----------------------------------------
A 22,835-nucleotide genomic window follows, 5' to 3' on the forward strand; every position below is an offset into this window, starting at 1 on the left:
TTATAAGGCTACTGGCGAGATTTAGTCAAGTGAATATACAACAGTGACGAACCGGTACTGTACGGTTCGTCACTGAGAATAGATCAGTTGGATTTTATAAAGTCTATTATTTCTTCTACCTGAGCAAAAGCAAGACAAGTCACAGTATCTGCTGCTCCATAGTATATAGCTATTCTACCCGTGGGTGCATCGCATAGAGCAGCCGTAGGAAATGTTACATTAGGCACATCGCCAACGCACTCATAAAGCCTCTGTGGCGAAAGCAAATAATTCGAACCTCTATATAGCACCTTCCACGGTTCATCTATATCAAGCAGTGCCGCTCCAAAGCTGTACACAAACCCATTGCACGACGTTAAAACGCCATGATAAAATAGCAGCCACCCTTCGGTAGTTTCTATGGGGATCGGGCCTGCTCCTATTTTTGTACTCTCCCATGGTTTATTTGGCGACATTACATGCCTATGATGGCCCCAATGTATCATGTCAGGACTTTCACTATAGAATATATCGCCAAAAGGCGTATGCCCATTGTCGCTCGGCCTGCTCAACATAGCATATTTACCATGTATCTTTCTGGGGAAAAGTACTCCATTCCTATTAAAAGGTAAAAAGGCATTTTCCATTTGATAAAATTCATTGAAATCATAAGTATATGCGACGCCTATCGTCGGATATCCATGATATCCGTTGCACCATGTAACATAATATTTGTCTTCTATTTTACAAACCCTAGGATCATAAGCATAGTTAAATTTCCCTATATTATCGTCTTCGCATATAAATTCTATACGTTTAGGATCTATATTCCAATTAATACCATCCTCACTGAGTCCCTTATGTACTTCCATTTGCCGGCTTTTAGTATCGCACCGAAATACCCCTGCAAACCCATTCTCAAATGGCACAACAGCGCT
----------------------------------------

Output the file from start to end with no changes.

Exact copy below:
A 22,835-nucleotide genomic window follows, 5' to 3' on the forward strand; every position below is an offset into this window, starting at 1 on the left:
TTATAAGGCTACTGGCGAGATTTAGTCAAGTGAATATACAACAGTGACGAACCGGTACTGTACGGTTCGTCACTGAGAATAGATCAGTTGGATTTTATAAAGTCTATTATTTCTTCTACCTGAGCAAAAGCAAGACAAGTCACAGTATCTGCTGCTCCATAGTATATAGCTATTCTACCCGTGGGTGCATCGCATAGAGCAGCCGTAGGAAATGTTACATTAGGCACATCGCCAACGCACTCATAAAGCCTCTGTGGCGAAAGCAAATAATTCGAACCTCTATATAGCACCTTCCACGGTTCATCTATATCAAGCAGTGCCGCTCCAAAGCTGTACACAAACCCATTGCACGACGTTAAAACGCCATGATAAAATAGCAGCCACCCTTCGGTAGTTTCTATGGGGATCGGGCCTGCTCCTATTTTTGTACTCTCCCATGGTTTATTTGGCGACATTACATGCCTATGATGGCCCCAATGTATCATGTCAGGACTTTCACTATAGAATATATCGCCAAAAGGCGTATGCCCATTGTCGCTCGGCCTGCTCAACATAGCATATTTACCATGTATCTTTCTGGGGAAAAGTACTCCATTCCTATTAAAAGGTAAAAAGGCATTTTCCATTTGATAAAATTCATTGAAATCATAAGTATATGCGACGCCTATCGTCGGATATCCATGATATCCGTTGCACCATGTAACATAATATTTGTCTTCTATTTTACAAACCCTAGGATCATAAGCATAGTTAAATTTCCCTATATTATCGTCTTCGCATATAAATTCTATACGTTTAGGATCTATATTCCAATTAATACCATCCTCACTGAGTCCCTTATGTACTTCCATTTGCCGGCTTTTAGTATCGCACCGAAATACCCCTGCAAACCCATTCTCAAATGGCACAACAGCGCT